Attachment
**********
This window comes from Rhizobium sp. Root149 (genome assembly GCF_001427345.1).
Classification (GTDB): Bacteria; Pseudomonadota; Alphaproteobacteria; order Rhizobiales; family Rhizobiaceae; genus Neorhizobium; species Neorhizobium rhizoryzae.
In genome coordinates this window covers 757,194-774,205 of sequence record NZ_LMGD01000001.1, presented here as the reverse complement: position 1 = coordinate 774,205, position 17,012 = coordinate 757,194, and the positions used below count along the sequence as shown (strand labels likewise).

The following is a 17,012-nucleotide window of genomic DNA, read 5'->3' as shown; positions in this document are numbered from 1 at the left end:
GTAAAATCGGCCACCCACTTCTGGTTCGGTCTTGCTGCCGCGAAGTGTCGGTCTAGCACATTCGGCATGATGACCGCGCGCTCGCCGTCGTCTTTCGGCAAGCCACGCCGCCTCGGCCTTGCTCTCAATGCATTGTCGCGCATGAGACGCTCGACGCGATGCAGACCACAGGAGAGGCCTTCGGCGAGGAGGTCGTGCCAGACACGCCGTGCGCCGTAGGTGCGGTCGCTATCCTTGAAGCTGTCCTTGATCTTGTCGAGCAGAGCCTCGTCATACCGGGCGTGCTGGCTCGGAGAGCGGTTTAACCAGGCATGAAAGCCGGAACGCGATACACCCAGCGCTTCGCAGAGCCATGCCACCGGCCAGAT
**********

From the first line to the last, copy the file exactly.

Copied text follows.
This window comes from Rhizobium sp. Root149 (genome assembly GCF_001427345.1).
Classification (GTDB): Bacteria; Pseudomonadota; Alphaproteobacteria; order Rhizobiales; family Rhizobiaceae; genus Neorhizobium; species Neorhizobium rhizoryzae.
In genome coordinates this window covers 757,194-774,205 of sequence record NZ_LMGD01000001.1, presented here as the reverse complement: position 1 = coordinate 774,205, position 17,012 = coordinate 757,194, and the positions used below count along the sequence as shown (strand labels likewise).

The following is a 17,012-nucleotide window of genomic DNA, read 5'->3' as shown; positions in this document are numbered from 1 at the left end:
GTAAAATCGGCCACCCACTTCTGGTTCGGTCTTGCTGCCGCGAAGTGTCGGTCTAGCACATTCGGCATGATGACCGCGCGCTCGCCGTCGTCTTTCGGCAAGCCACGCCGCCTCGGCCTTGCTCTCAATGCATTGTCGCGCATGAGACGCTCGACGCGATGCAGACCACAGGAGAGGCCTTCGGCGAGGAGGTCGTGCCAGACACGCCGTGCGCCGTAGGTGCGGTCGCTATCCTTGAAGCTGTCCTTGATCTTGTCGAGCAGAGCCTCGTCATACCGGGCGTGCTGGCTCGGAGAGCGGTTTAACCAGGCATGAAAGCCGGAACGCGATACACCCAGCGCTTCGCAGAGCCATGCCACCGGCCAGAT